An ever-growing subgenre has emerged within the movie adaptation umbrella constantly covering Broadway: the holiday movie adaptation. In addition to Elf and White Christmas, both making return engagements this season, A Christmas Story, The Musical, the earnest adaptation of the cult film that grew into a yuletide tradition, has arrived for a limited engagement at the Lunt-Fontanne Theatre.
Joseph Robinette has drawn the show’s book from Leigh Brown, Bob Clark and Jean Shepherd’s script for the 1983 film, itself lifted from Shepherd’s anthology “In God We Trust, All Others Pay Cash,” and kept nearly all the film’s beloved vignettes intact (the only thing excised appears to be an Ovaltine-related sequence). He has also, with the sturdy help of director John Rando and music writers Benj Pasek and Justin Paul, maintained Shepherd’s sweet sense of nostalgia and innocence. It convincingly evokes a time when bullies still fought with their hands and the Red Ryder BB gun nine-year-old Ralphie (an able Johnny Rabe, alternating in the role with Joe West) could be seen only as a danger to himself (you hear the refrain “You’ll shoot your eye out” many a time) rather than a menace to society. It’s a time when the authority of teachers still went un-impugned by both students and their parents, and when love was enough to keep the home fires burning, even in a Depression-era Indiana small town.
That love is supplied in ample doses by Ralphie’s Mother (Erin Dilly, wonderful) and father, The Old Man, (John Bolton, humorously turning what was more of a curmudgeon in the film into a dexterously manic onstage creation), as well as by Ralphie’s button-cute kid brother, Randy (Zac Ballard). As played by a charming Dan Lauria – himself the paterfamilias of TV’s The Wonder Years, which knew a thing or two about narration and nostalgia – Shepherd narrates the events of the month leading up to Ralphie’s favorite holiday, Christmas, which include contending with the school bully, a visit to see a department store Santa Claus, the arrival of a curious novelty lamp, The Old Man’s colorful vernacular, his contention with a couple of neighborhood dogs, and the misguided dare of one of Ralphie’s friends to stick his tongue to a frozen pole, in addition to his quest to find that prized gun underneath the Christmas tree.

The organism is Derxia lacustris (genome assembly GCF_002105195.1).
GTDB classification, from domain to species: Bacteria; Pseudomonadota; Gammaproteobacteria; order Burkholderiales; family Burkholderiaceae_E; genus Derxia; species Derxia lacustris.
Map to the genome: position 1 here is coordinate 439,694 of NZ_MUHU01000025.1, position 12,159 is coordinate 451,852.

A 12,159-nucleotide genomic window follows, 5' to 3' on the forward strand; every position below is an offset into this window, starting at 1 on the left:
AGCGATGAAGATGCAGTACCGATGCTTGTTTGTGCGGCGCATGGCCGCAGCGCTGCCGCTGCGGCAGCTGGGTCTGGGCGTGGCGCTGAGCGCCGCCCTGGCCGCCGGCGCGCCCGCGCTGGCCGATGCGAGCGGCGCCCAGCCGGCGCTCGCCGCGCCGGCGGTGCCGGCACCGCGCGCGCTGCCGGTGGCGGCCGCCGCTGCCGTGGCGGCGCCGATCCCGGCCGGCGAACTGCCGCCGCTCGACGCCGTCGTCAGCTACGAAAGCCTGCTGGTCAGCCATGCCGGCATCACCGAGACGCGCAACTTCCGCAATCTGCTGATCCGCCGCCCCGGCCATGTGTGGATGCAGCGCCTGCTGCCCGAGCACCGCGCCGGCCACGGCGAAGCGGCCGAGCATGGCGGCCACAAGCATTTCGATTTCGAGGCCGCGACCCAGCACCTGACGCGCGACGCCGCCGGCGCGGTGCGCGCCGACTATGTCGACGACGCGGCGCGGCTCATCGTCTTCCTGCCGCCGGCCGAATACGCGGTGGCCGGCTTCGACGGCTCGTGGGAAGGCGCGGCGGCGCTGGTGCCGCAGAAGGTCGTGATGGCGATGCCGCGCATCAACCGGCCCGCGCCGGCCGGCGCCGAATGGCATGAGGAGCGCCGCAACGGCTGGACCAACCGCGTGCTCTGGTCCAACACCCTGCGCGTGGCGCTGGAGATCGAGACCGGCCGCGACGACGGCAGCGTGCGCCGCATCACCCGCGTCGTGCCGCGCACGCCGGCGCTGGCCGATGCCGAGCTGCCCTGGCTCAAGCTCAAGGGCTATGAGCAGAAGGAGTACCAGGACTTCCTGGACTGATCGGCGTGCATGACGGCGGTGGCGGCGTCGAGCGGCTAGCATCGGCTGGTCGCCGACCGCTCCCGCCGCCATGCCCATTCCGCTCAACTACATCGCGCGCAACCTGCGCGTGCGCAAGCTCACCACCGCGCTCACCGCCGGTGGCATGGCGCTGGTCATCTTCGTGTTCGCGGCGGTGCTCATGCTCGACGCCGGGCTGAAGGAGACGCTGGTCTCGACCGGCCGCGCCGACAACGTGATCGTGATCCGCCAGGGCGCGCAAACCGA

Robinette transfers all of these events from the movie, and the results fare better than most works that try to mimeograph the events of one genre onto enough (see: the musical version Women on the Verge of a Nervous Breakdown). The narrative flow is sometimes a bit forced but never clunky, and its episodic structure is fitting, given that it derives from the mind of a young child. It also gives Robinette and the team of Pasek and Paul the opportunity to expand Ralphie’s daydreams, Pennies From Heaven-style, into some elaborate and unexpected musical numbers. This includes a Western-themed “Ralphie to the Rescue” and “You’ll Shoot Your Eye Out.” The latter takes place, perhaps improbably, in a speakeasy (with the children in the cast dressed as adults and doing most of the dancing, “Bugsy Malone”-style), yet it shows off both Caroline O’Connor, as Ralphie’s teacher, Miss Shields, and wunderkind youngster Luke Spring in an exciting dance number. Throughout the show, choreographer Warren Carlyle devises thoughtful dance numbers that boasts the skills of his young cast without over-challenging them, and Rando makes the task of working with kid actors look like child’s play.
Pasek and Paul, who just recently proved in the Second Stage Theatre production of Dogfight a perceptive ability to thread music with narrative, setting and emotion, have crafted an enjoyable and appropriate pastiche score, although none really linger in the mind after the applause has wound down. Still, Dilly tackles her two numbers, “What a Mother Does” and the Big-recalling “Just Like That,” with such warmth and clarion delivery, one would be fool not to wish for everyone to have a mother like her. Bolton is a comic delight, mastering a plethora of physical demands in his role. Even Lauria goes the extra mile, fills his merely perfunctory role with real pathos. Christmas doesn’t aim to raise the bar, but it’s a charming callback to the comforts of both family and the traditional book musical.
A Christmas Story, The Musical
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